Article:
The Medicare program has announced a series of strategies it will undertake on improper payments, including dropping what it called the “pay and chase” approach.
Medicare has long been identified as one of the agencies where concerns about improper payments—which the government defines not just as overpayments but also as underpayments and correct payments insufficiently documented—with GAO including it on its high-risk list. In 2018, an estimated 5 percent of the program’s more than $600 billion in costs was deemed improper.
“While CMS regularly implements GAO recommendations, sometimes we lack the tools or capabilities to integrate worthy suggestions,” the agency said in a blog post, citing as an example provisions in law that limit its ability to go after fraud and waste in its fee for service program. Also, the growing complexity of programs such as Medicare Advantage have brought “new challenges in identifying improper payments, beneficiary safety and quality issues, and other program integrity concerns.”
It said that Medicare’s is developing a strategy including: enhanced coordination with IGs, the Justice Department and others to investigate and prosecute providers who commit fraud; replacing “pay and chase” with “infrastructure that prevents fraud, waste and abuse on the front end” and keeping “unscrupulous providers and suppliers out of Medicare and Medicaid from the outset”; increasing prior authorization requirements for items such as orthotics and prosthetics which have been the target of recent telemarketing fraud schemes; and testing new approaches for high vulnerability services such as home health care.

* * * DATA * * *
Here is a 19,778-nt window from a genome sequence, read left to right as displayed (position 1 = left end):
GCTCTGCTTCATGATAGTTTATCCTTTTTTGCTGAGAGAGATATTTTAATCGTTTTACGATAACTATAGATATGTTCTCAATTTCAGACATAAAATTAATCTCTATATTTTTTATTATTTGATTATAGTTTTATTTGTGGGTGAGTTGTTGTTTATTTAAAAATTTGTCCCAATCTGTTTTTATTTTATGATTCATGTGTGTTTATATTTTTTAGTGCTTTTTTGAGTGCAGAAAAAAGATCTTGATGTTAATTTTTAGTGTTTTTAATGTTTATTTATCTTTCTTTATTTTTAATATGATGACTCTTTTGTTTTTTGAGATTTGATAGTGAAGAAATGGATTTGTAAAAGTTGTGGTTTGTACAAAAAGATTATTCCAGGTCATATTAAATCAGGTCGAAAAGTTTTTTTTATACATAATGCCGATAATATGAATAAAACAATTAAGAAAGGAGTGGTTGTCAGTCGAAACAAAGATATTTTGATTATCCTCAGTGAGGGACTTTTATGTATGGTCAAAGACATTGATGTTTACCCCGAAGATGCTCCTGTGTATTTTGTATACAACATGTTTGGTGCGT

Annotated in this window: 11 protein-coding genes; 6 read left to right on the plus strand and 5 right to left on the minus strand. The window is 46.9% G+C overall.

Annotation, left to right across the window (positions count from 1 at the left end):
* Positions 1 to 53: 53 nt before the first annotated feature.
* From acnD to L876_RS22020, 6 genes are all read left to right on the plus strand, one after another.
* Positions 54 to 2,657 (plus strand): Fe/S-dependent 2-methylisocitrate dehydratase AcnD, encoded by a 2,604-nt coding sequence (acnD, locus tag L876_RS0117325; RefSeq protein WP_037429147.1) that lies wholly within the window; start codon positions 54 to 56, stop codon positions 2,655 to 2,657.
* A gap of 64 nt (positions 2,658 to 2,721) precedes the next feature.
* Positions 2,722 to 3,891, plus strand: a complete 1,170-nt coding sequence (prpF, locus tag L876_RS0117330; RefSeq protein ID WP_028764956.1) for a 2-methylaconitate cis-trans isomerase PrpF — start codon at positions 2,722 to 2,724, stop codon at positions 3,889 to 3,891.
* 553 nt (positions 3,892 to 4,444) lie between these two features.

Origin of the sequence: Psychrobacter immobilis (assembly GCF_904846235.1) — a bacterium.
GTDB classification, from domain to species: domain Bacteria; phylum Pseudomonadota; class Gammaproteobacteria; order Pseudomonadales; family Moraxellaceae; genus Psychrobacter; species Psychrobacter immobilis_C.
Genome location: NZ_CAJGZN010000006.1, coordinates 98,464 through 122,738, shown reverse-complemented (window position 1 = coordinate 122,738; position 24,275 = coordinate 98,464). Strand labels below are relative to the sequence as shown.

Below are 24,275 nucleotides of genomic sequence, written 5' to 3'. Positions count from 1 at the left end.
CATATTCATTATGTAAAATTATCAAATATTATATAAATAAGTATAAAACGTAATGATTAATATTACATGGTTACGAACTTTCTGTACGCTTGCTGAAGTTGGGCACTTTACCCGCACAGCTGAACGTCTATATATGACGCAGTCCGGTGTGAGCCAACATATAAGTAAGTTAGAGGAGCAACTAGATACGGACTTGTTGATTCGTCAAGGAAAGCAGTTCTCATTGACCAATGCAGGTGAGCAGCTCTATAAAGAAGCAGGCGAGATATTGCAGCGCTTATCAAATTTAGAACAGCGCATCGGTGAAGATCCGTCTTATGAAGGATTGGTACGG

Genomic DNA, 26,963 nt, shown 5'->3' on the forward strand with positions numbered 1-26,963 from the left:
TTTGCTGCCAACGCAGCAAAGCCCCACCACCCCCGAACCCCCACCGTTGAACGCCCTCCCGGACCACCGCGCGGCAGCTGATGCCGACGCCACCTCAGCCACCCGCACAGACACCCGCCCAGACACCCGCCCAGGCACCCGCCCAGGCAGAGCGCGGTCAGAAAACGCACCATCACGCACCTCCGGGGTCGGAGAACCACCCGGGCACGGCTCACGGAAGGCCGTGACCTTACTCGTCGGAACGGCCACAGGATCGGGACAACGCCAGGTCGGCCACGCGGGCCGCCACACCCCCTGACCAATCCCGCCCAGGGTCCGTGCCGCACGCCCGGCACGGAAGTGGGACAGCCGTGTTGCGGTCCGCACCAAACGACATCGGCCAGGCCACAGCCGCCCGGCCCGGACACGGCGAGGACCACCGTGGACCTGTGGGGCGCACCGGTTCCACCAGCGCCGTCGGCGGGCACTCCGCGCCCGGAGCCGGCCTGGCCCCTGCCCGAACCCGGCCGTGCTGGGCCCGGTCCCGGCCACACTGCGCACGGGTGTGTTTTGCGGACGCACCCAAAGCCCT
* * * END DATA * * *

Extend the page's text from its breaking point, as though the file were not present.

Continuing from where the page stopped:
Medicare meanwhile has issued several requests for information on program integrity issues and on possible new techniques and approaches using advanced data analytics and artificial intelligence.